Take the 2-minute tour ×
Seasoned Advice is a question and answer site for professional and amateur chefs. It's 100% free, no registration required.

I need to cook a romantic dinner and my wife wants lamb, which I've never cooked before.
Usually I make us steaks in a cast iron - it's easy, tasty and quick.
Can I do something similar with lamb? What is the name of the cut I need to buy?

share|improve this question

5 Answers 5

up vote 4 down vote accepted

You want the ones that look like little tiny T-bone steaks. Typically they are called Lamb Chops, but look first as there are different cuts under that name. You might also consider doing a rack, which is the equivalent to a Rib Roast, but obviously much smaller. For the rack, I'd sear it in a pan, and then broil it until done. (15-25 minutes, 140-160 degrees).

share|improve this answer
    
That's what I got and cooked - t-bone ones. Turned out great. Thanks! –  z-boss Mar 26 '11 at 20:34

In the UK I'd use a cut called lamb leg steak, as you can prepare it in a similar way to beef steak. Personally I prefer to griddle on one side, flip over and finish in a hot oven. Make sure you rest it!

I know recipe requests are a bit ugh here, but I'd recommend making the lamb steaks a little bit spiced (rub with cumin, chilli & coriander) and serve with a smooth, creamy cauliflower puree - it's a great combination.

share|improve this answer
    
Thanks for the idea. Creamy cauliflower puree - should I chill it before serving? –  z-boss Mar 25 '11 at 17:32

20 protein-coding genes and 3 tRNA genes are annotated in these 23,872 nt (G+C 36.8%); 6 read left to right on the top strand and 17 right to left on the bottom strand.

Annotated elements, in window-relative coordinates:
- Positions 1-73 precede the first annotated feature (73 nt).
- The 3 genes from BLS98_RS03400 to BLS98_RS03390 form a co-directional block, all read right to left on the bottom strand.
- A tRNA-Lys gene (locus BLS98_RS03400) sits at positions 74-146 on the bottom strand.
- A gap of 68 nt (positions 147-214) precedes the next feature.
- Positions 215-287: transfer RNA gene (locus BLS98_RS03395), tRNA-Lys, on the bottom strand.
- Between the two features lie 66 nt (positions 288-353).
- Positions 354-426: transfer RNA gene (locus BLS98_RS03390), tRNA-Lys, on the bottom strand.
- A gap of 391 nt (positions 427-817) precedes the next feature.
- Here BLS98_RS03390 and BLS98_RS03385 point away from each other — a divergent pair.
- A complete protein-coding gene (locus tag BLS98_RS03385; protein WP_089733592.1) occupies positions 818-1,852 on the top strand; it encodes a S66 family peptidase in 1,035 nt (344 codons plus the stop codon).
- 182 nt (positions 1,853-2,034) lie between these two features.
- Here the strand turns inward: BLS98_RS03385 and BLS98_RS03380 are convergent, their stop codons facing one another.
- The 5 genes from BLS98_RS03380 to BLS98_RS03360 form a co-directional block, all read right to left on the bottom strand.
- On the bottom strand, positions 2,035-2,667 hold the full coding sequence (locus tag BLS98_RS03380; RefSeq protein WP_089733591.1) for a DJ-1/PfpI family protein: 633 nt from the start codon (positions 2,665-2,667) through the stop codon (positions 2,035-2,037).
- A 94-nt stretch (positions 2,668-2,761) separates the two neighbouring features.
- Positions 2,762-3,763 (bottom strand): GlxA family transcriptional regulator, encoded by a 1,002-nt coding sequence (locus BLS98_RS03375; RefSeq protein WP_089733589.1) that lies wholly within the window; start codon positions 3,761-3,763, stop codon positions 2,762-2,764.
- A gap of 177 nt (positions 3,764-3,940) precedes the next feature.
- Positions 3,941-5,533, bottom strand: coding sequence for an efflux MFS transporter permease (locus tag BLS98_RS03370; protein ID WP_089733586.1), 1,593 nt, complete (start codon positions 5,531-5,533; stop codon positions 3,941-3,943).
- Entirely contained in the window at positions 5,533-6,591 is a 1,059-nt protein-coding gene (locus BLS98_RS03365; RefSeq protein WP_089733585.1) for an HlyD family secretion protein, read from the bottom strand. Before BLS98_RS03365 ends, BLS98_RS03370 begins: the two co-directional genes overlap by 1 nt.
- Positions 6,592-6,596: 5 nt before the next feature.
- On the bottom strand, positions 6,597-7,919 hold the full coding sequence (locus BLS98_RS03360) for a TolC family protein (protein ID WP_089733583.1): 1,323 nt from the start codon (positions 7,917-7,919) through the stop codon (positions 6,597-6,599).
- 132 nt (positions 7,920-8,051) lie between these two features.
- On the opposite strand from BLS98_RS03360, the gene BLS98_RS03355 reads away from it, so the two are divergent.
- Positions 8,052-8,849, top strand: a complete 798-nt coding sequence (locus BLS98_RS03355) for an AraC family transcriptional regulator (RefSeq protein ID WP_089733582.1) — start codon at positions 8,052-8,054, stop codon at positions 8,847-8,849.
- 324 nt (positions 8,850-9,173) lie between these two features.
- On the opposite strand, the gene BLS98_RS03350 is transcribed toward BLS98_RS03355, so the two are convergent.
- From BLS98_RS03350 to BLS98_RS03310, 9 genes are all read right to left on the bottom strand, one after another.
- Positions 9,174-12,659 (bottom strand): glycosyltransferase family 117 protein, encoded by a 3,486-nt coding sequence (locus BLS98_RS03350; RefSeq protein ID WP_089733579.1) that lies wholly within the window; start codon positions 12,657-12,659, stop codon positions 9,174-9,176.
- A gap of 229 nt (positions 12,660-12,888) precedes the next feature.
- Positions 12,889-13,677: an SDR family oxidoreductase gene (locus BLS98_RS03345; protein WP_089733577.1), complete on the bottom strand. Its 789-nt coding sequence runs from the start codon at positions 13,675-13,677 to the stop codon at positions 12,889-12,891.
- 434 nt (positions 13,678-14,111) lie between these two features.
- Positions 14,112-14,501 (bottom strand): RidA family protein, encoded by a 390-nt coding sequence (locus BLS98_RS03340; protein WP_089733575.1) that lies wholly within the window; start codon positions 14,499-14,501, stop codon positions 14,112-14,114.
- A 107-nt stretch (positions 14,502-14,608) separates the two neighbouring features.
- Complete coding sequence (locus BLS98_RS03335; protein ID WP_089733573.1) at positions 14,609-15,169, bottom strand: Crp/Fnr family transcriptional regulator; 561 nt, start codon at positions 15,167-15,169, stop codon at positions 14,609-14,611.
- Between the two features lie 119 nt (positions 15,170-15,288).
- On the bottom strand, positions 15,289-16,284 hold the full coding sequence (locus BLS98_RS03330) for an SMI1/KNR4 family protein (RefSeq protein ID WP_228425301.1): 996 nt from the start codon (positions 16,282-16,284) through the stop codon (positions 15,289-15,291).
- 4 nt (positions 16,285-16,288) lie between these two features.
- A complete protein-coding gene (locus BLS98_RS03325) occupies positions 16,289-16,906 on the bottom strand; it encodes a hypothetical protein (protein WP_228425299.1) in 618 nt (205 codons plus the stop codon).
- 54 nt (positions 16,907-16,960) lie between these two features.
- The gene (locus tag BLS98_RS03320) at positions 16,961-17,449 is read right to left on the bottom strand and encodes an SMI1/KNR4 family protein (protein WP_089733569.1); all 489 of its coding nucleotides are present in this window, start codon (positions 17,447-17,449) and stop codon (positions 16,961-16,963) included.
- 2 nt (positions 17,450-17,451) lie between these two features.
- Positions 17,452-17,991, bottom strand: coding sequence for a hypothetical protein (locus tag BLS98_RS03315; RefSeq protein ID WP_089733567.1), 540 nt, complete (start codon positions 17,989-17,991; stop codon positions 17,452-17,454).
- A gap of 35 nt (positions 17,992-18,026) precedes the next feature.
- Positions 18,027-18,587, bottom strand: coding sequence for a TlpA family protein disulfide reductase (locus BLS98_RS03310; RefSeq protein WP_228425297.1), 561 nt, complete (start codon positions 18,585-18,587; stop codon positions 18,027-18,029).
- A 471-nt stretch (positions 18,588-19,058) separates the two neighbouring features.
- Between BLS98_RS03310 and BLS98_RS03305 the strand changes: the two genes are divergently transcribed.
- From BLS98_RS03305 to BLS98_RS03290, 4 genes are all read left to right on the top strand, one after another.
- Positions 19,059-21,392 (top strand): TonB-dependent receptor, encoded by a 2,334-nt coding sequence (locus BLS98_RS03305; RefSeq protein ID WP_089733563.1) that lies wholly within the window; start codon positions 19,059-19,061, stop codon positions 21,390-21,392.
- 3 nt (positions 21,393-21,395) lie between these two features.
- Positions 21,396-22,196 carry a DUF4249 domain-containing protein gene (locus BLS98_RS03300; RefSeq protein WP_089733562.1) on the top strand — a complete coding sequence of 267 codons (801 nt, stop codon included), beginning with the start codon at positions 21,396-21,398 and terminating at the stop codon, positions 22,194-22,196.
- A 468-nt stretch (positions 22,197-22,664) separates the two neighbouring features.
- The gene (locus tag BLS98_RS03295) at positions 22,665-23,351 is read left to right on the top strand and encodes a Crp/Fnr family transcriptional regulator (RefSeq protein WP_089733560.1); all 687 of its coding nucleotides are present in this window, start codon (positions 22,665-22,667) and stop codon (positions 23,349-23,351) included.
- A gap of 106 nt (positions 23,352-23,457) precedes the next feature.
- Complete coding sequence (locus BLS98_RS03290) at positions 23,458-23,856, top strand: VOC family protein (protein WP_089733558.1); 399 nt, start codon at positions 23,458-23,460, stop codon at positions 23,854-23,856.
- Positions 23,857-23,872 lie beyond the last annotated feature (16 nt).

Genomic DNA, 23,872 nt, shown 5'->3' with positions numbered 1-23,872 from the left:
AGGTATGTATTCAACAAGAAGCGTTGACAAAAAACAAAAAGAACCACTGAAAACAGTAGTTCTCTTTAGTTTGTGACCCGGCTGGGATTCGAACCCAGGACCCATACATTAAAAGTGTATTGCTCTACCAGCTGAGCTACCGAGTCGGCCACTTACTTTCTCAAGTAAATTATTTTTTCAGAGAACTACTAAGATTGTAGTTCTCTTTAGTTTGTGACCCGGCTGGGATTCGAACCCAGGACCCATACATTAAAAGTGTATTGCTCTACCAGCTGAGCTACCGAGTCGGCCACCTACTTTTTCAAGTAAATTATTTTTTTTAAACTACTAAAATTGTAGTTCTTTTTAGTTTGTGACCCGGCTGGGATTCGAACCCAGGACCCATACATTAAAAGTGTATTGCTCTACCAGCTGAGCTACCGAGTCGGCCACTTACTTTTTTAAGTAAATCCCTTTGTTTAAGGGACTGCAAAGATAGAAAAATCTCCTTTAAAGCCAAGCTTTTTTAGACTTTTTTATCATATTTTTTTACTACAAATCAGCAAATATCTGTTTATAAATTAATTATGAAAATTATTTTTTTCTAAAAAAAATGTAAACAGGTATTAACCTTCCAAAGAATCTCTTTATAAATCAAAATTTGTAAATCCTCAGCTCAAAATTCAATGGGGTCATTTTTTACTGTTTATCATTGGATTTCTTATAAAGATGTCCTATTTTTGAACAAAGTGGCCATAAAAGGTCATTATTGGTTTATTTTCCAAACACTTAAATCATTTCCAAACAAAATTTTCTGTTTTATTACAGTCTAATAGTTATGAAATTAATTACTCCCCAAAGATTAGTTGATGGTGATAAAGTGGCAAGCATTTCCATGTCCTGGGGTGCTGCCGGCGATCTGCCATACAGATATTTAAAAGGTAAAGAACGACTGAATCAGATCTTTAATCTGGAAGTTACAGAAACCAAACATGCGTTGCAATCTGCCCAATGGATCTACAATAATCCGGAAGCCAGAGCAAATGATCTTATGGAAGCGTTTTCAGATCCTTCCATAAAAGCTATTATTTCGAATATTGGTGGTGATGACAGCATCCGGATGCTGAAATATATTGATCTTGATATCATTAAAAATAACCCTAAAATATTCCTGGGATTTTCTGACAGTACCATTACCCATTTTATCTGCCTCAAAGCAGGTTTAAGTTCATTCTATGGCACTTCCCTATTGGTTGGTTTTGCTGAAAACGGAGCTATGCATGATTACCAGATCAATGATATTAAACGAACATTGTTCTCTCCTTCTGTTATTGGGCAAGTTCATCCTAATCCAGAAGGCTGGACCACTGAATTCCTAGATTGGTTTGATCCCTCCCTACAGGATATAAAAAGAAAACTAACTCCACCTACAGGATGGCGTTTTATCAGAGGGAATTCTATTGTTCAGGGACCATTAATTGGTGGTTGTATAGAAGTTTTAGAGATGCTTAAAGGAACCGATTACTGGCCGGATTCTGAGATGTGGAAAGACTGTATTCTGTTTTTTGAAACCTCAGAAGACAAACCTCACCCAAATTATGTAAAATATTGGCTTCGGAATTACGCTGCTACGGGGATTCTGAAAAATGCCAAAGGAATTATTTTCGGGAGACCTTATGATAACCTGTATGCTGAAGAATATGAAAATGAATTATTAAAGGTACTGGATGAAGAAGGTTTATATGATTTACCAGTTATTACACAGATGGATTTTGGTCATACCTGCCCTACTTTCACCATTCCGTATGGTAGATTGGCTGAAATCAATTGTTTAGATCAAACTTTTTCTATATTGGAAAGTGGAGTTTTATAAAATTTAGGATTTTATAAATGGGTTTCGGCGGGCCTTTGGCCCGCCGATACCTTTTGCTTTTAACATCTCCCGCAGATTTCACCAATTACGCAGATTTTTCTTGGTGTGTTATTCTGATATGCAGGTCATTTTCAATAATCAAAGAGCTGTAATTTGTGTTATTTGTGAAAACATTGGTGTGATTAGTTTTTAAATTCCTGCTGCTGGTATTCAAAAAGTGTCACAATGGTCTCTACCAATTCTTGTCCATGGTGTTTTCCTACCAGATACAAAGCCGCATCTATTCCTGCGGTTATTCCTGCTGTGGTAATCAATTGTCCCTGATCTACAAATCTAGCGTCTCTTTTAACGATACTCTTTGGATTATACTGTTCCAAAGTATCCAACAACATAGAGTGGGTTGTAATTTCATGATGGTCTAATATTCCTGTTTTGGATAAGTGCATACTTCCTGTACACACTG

+1 for the spicing. Also could use a mild curry powder. –  Chris Cudmore Mar 25 '11 at 17:44
1  
@z-boss - no, don't chill it. Also serve some greens, say wilted buttery spinach, and perhaps a red wine reduction sweetened with redcurrant jelly. If you don't want to use spices, try taking half a lamb stock cube (the paste kind), schmush it with a little olive oil, then rub that onto the lamb steaks as seasoning. –  ElendilTheTall Mar 25 '11 at 18:32
    
I'd simmer cauliflower in some veg stock, then when very tender reserve the liquid and pop the cauli in a blender. Add a few tablespoons of the liquid and whizz until fine. Add some cream, then keep adding more liquid until you like the texture, and season to taste. Reheat in a saucepan when needed. And yes, serve with some lovely fresh greens too as per @ElendilTheTail. –  Gary Mar 25 '11 at 20:12

Roast Lamb Loin is very easy. 30mins per 500g on 180 degrees. Seasoned with salt is the minimum; however it's easy to add Rosemary or Mint. It works very well with a large range of sides including salads, purees, or roast vegetables. A good wine match is a full bodied red such as Sharaz or Syrah.

share|improve this answer

You can't go past Lamb Backstrap . It does everything a steak does in regards to cooking, remains very juicy and tender. You can wrap in prosciutto , serve with soft polenta. Basically whatever your imagination can come up with it will suit this cut.Only down side is the price to purchase, but well worth it for a romantic dinner.

share|improve this answer
1  
I'm not familiar with that cut. It's probably a regional term. Can you add a picture? –  Chris Cudmore Mar 28 '11 at 11:53

I love lamb burgers. You grind lamb, then mix it with onions and various spices. You then put them on a spit and either broil them in the oven or cook them on a grill. You serve inside grilled pita them with tzatziki (a yogurt and cucumber sauce) and taboulleh (a bulghur salad). The latter is optional, it's just a nice side dish.

share|improve this answer

Your Answer

 
discard

By posting your answer, you agree to the privacy policy and terms of service.

Not the answer you're looking for? Browse other questions tagged or ask your own question.